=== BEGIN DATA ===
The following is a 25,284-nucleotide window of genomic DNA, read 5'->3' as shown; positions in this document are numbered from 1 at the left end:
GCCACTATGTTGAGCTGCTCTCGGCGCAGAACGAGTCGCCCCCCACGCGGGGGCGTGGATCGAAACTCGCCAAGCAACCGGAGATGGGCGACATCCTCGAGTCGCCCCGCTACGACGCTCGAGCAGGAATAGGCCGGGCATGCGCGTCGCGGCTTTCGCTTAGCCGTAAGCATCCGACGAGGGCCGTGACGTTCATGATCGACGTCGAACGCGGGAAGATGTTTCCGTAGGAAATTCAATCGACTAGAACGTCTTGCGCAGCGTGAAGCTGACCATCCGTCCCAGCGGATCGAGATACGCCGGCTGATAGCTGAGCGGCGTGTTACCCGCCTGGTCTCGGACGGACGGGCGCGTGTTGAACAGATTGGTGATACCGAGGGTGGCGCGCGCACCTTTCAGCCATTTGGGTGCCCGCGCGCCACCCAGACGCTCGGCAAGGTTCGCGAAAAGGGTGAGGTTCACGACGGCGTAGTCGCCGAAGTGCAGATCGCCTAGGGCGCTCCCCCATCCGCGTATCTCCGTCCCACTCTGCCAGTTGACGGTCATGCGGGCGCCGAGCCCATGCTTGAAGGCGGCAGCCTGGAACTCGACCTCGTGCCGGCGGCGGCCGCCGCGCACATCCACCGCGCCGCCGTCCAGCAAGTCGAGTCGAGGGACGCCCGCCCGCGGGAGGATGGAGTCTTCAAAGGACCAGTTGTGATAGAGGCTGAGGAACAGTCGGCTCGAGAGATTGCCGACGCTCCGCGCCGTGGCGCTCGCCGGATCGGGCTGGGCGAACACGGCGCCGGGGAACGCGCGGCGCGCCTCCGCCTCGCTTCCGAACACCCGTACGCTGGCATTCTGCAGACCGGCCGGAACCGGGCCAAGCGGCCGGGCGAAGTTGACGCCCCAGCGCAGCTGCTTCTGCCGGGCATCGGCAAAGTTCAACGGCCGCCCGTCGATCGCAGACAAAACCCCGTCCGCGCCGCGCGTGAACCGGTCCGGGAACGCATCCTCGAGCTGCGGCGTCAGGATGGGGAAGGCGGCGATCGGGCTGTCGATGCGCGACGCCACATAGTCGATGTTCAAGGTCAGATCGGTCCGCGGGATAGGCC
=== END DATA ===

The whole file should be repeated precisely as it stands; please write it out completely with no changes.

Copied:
The following is a 25,284-nucleotide window of genomic DNA, read 5'->3' as shown; positions in this document are numbered from 1 at the left end:
GCCACTATGTTGAGCTGCTCTCGGCGCAGAACGAGTCGCCCCCCACGCGGGGGCGTGGATCGAAACTCGCCAAGCAACCGGAGATGGGCGACATCCTCGAGTCGCCCCGCTACGACGCTCGAGCAGGAATAGGCCGGGCATGCGCGTCGCGGCTTTCGCTTAGCCGTAAGCATCCGACGAGGGCCGTGACGTTCATGATCGACGTCGAACGCGGGAAGATGTTTCCGTAGGAAATTCAATCGACTAGAACGTCTTGCGCAGCGTGAAGCTGACCATCCGTCCCAGCGGATCGAGATACGCCGGCTGATAGCTGAGCGGCGTGTTACCCGCCTGGTCTCGGACGGACGGGCGCGTGTTGAACAGATTGGTGATACCGAGGGTGGCGCGCGCACCTTTCAGCCATTTGGGTGCCCGCGCGCCACCCAGACGCTCGGCAAGGTTCGCGAAAAGGGTGAGGTTCACGACGGCGTAGTCGCCGAAGTGCAGATCGCCTAGGGCGCTCCCCCATCCGCGTATCTCCGTCCCACTCTGCCAGTTGACGGTCATGCGGGCGCCGAGCCCATGCTTGAAGGCGGCAGCCTGGAACTCGACCTCGTGCCGGCGGCGGCCGCCGCGCACATCCACCGCGCCGCCGTCCAGCAAGTCGAGTCGAGGGACGCCCGCCCGCGGGAGGATGGAGTCTTCAAAGGACCAGTTGTGATAGAGGCTGAGGAACAGTCGGCTCGAGAGATTGCCGACGCTCCGCGCCGTGGCGCTCGCCGGATCGGGCTGGGCGAACACGGCGCCGGGGAACGCGCGGCGCGCCTCCGCCTCGCTTCCGAACACCCGTACGCTGGCATTCTGCAGACCGGCCGGAACCGGGCCAAGCGGCCGGGCGAAGTTGACGCCCCAGCGCAGCTGCTTCTGCCGGGCATCGGCAAAGTTCAACGGCCGCCCGTCGATCGCAGACAAAACCCCGTCCGCGCCGCGCGTGAACCGGTCCGGGAACGCATCCTCGAGCTGCGGCGTCAGGATGGGGAAGGCGGCGATCGGGCTGTCGATGCGCGACGCCACATAGTCGATGTTCAAGGTCAGATCGGTCCGCGGGATAGGCC